Movement versus Leadership: What it takes to be successful at both


Okay, this video was first published in 2010, viewed 2,970,096 times, of which four times by myself, liked 70,000 times and shared endlessly. It became, what we call a viral video, and someone started it. I’m… late.

I love the video, because it doesn’t only show that we should pay less attention to the bands playing at festivals (trivial), but at the people attending the festivals. We can learn plenty on social behaviors and transfer it to market dynamics and leadership. In this case it’s the “lonely nut”, transformed into a leader by his first follower. He then calls his friends and the two eventually become a “movement”, where people rush to belong to the “inner circle”. The bigger the crowd becomes, the more influential it becomes and vice versa. I believe sociologists call this phenomenon “social proof”. So far so good! Take a good idea someone is totally nuts about, attract a follower and the rest is history. As we can see daily evidence from Facebook, Twitter and Pinterest.

With help from some surprising footage, Derek Sivers explains on TED how movements really get started.

Unfortunately, the video doesn’t show, how our bare chested leader carries on leading. If he’d jump off a cliff, would everyone follow? Probably not, because human beings are not lemmings or ants that simply follow their lemming or ant in front of them. We are individuals. Independent of each other. Maybe, he’d be successful, considering the weather and the exhausting workout (the birth of Zumba???), if he sends out some scouts to find the best stalls with the cheapest drinks in the area. People are more likely to follow him, because he discovered a need he’s created in his movement, and he also has the best information source thanks to his scouts. (Now reverse that back into a business idea, and you might have a sales strategy.)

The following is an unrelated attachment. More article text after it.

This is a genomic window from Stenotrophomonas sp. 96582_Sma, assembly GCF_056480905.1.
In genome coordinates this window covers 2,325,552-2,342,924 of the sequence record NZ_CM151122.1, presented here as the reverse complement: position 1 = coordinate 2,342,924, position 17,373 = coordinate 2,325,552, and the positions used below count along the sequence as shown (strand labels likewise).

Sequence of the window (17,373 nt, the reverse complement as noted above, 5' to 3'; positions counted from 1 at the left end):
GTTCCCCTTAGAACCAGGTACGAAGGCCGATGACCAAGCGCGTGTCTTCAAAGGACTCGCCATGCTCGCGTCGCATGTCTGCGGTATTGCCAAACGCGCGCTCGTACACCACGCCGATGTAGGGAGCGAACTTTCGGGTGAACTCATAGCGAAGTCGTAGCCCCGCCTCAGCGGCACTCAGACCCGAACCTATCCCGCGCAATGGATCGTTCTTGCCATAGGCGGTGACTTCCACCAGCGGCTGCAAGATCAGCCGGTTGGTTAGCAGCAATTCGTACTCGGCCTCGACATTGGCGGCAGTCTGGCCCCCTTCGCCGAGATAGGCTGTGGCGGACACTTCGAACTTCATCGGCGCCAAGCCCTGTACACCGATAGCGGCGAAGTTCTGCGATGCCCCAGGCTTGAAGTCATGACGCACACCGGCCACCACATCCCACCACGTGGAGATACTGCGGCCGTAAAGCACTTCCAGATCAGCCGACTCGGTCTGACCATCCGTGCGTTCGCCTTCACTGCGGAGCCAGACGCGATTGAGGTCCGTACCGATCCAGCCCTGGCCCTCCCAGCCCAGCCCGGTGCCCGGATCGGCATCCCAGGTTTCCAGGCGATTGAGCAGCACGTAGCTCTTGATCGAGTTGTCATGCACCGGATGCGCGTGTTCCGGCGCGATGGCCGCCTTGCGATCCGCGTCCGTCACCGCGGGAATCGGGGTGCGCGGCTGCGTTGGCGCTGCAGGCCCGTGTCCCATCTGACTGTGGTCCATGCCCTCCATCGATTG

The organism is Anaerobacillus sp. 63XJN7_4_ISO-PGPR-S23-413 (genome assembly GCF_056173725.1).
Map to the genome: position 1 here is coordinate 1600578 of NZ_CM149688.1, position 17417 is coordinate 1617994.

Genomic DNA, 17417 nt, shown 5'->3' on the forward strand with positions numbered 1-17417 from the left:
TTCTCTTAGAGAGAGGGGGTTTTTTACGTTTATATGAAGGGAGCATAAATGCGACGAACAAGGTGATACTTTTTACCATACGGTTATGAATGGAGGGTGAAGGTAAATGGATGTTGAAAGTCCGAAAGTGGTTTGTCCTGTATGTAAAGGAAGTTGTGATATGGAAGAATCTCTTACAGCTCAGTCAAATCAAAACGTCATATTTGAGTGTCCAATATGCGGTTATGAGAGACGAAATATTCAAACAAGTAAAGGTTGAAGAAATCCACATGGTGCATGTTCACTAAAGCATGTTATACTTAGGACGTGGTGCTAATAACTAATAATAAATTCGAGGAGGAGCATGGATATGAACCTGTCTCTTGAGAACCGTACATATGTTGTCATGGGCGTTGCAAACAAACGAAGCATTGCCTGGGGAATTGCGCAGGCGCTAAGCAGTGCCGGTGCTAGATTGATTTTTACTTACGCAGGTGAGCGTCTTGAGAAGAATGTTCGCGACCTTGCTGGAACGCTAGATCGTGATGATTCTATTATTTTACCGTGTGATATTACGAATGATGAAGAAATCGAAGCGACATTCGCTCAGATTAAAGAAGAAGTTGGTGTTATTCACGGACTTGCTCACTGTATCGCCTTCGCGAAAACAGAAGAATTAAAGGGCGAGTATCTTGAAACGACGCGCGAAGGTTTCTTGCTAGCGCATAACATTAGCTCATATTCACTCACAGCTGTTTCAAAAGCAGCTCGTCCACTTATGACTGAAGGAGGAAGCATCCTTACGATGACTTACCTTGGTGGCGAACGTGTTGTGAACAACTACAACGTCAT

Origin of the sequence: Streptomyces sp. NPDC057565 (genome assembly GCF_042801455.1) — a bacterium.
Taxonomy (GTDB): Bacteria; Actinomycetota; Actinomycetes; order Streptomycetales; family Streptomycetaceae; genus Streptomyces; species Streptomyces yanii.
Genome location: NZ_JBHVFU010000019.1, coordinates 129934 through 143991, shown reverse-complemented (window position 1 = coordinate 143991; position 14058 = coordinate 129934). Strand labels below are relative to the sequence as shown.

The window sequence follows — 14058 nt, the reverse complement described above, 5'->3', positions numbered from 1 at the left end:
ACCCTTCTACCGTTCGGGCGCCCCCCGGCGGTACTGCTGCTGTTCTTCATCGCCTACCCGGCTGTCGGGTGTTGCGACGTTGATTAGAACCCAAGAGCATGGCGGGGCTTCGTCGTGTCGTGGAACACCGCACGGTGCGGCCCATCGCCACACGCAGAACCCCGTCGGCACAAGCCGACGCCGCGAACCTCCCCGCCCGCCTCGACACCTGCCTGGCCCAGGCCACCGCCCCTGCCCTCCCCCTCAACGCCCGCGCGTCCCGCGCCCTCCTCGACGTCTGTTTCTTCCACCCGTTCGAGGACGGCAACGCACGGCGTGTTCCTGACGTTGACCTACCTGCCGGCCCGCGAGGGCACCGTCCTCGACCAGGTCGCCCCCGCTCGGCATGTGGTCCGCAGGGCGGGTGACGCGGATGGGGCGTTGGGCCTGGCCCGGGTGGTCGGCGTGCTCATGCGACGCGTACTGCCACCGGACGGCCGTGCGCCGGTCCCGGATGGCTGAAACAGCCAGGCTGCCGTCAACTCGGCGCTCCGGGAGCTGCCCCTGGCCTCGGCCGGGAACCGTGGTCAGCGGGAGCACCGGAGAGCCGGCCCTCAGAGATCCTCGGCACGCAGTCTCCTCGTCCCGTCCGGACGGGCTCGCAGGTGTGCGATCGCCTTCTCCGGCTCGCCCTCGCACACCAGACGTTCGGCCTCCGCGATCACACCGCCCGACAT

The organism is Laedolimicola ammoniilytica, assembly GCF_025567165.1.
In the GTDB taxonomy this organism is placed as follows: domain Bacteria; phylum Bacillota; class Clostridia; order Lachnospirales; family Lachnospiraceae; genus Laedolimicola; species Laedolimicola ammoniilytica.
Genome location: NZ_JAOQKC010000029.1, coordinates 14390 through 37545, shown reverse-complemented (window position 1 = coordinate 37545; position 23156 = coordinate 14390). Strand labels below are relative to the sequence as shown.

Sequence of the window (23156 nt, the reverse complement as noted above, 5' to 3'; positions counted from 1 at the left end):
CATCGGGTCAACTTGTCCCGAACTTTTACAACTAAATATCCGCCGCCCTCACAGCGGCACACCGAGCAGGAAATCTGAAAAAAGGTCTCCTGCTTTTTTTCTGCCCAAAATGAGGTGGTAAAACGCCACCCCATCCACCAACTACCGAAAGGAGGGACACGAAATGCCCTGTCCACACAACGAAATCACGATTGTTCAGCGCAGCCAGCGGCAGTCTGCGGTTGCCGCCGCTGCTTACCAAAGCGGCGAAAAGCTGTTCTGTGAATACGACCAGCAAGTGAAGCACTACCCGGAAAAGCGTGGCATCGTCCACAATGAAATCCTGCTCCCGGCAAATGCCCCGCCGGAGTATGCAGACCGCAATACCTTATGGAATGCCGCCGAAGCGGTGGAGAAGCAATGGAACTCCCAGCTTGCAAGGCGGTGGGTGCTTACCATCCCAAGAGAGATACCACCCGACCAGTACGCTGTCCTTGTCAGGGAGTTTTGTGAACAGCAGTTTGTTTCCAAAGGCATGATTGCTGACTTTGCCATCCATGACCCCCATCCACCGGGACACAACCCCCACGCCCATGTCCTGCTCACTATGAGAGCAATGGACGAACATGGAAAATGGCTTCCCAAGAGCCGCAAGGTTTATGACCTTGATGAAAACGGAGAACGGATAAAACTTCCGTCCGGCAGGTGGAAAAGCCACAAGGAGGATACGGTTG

How will he further succeed as a leader? Let me answer this with another question: Did you read “The Wisdom of Crowds” by James Surowiecki? In a nutshell, it’s trusting many and not a few. Providing that:

  1. your team(s) displays a cognitive diversity (background, education),
  2. the people are independent and don’t feel obliged just to follow everyone else or compromise,
  3. that your organization is decentralised, as it supports independence and specialization.
  4. your rules to keep up order and coherence.

Surowieck, and before him many other scientists and curious people, give evidence and samples, of how much better aggregated and averaged results of “crowds” are in comparison to single guesses or responses even from the smartest.

By the way, I still have a “nut” in my blog, who gave me a first interview on one of her success stories in her career. I wonder, who the key person is to follow her….

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